From Reuters (Carey Gillam):
While conditions started to improve earlier in November, they turned harsh to close out the month as above-normal temperatures and below-normal precipitation proved a dire combination in many regions, according to the Drought Monitor, a weekly compilation of data gathered by federal and academic scientists issued Thursday.
Forecasts for the next several days show little to no relief and weather watchers are predicting a drier than average winter for much of the central United States.
“The drought’s impacts are far reaching,” said Eric Luebehusen, a meteorologist with the U.S. Department of Agriculture, in the report.
The U.S. High Plains, which includes key farm states of Nebraska, South Dakota, and Kansas, are the hardest hit. In that region, almost 58 percent of the land area is in extreme or exceptional drought, the worst categories of drought. A week ago, the tally was 55.94 percent.
Nebraska is by far the most parched state in the nation. One hundred percent of the state is considered in severe or worse drought, with 77.46 percent of the state considered in “exceptional” drought – the worst level, according to the Drought Monitor.
Overall, roughly 62.65 percent of the contiguous United States was in at least “moderate” drought as of November 27, up from 60.09 percent a week earlier,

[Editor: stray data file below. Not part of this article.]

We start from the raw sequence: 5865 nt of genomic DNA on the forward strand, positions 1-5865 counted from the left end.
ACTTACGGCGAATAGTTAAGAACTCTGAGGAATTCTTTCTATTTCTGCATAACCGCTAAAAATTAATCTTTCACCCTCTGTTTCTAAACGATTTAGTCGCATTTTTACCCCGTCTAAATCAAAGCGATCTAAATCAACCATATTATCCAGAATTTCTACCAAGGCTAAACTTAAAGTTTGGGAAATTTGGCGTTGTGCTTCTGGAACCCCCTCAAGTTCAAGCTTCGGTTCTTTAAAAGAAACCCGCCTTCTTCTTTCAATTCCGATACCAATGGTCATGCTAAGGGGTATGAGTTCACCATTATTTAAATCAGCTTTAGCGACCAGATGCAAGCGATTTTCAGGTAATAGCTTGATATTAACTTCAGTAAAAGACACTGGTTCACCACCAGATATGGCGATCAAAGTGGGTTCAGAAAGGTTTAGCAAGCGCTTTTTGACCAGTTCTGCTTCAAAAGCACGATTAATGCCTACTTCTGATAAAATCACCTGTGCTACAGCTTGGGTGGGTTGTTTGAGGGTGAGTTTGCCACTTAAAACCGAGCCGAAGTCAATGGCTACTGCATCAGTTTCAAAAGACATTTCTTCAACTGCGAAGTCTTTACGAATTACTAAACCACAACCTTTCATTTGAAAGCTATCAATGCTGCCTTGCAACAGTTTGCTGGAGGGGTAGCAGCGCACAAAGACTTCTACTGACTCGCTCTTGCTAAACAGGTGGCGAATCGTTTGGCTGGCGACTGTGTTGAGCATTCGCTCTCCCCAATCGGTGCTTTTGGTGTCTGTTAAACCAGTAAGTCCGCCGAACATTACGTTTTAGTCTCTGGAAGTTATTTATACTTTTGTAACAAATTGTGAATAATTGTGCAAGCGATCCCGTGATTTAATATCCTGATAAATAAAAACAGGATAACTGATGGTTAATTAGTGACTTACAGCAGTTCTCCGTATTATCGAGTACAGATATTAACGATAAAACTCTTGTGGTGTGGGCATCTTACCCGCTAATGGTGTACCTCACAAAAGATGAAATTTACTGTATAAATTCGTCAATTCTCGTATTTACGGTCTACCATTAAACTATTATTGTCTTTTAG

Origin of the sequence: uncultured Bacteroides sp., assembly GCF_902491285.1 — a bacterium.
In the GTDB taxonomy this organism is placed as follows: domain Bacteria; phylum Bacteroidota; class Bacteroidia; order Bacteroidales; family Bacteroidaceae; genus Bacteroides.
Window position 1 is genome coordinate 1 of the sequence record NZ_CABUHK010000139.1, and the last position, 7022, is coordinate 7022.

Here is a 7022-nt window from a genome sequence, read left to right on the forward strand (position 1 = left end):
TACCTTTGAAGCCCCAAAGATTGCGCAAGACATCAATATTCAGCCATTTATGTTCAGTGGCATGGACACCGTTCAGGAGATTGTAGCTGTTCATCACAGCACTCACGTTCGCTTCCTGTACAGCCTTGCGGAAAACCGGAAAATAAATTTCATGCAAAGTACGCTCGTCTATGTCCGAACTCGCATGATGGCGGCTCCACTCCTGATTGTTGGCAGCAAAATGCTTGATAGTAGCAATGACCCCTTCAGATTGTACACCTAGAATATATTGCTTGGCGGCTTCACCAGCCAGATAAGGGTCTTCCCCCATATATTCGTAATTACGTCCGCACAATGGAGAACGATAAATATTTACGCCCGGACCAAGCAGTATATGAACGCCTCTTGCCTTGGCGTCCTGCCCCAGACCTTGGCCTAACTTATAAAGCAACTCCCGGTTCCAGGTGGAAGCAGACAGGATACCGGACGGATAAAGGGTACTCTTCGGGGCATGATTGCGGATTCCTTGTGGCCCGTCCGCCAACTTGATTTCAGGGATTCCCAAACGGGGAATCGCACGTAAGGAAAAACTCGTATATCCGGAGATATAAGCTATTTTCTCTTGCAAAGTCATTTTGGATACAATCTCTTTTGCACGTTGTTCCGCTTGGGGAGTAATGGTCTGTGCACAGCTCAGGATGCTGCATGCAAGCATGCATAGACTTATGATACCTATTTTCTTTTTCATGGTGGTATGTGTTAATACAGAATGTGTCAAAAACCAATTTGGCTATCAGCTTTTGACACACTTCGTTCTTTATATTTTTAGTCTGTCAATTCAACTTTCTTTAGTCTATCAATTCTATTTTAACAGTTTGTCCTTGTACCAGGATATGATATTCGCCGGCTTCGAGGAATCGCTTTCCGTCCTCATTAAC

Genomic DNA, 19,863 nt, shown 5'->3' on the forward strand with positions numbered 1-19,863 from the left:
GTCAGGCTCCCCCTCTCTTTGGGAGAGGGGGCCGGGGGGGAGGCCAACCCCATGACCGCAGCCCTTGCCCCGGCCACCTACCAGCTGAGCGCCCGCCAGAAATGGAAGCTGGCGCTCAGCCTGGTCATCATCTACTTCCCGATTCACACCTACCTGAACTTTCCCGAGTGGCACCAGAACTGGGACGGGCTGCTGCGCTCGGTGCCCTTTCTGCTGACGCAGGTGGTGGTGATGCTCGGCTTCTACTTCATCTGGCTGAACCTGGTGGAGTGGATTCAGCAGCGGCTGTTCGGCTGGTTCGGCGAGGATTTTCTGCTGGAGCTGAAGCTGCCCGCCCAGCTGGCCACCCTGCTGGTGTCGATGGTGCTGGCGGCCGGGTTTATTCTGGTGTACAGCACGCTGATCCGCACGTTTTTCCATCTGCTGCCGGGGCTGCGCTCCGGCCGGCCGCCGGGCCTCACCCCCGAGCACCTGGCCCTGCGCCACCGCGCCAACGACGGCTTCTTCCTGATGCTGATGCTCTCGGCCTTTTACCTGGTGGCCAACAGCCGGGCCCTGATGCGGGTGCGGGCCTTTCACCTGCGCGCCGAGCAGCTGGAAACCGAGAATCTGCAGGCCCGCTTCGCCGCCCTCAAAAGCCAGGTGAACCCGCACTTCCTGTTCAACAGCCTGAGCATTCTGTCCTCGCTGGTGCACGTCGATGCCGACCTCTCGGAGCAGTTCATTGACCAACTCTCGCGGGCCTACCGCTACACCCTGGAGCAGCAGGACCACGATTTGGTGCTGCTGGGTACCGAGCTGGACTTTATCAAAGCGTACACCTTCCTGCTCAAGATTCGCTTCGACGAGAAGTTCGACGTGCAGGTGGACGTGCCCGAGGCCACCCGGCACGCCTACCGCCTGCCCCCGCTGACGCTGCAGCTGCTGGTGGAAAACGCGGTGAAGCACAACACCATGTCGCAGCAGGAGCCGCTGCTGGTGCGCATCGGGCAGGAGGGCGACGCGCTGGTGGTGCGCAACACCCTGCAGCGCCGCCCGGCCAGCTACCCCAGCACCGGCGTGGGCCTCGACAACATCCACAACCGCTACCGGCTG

The portion of the contiguous United States under “extreme” or “exceptional” drought – the two most dire classifications – expanded to 20.12 percent from 19.04 percent.
From The Colorado Springs Gazette (Garrison Wells):
A scant 0.02 inches of precipitation fell on Colorado Springs in November, a tie for 9th driest in history “and that’s bad enough,” said Randy Gray, meteorological technician with the National Weather Service in Pueblo. “It’s at a critical point now,” he said. “Currently, practically all of El Paso County is in what is called extreme drought conditions.”[...]
November’s average high for Colorado Springs is 51 degrees and the average low is 25.2 degrees. The mean, that’s right in the middle, is 38.1 degrees, Gray said. The city’s mean temperature this November through Thursday was 5.1 degrees above where it normally sits. The average precipitation for the month is .40 inches.
The outlook doesn’t get any better for at least the next few months, Gray said. “The bad news is that for this part of the country especially, the drought conditions are expected to persist or possibly even intensify,” he said.
That’s bad news all around. Farmers, already hit by high prices for hay and other supplies, may face more price jumps, said Ken Bachmann, store manager at the Big R of Falcon. The price of hay is up 44 percent this year.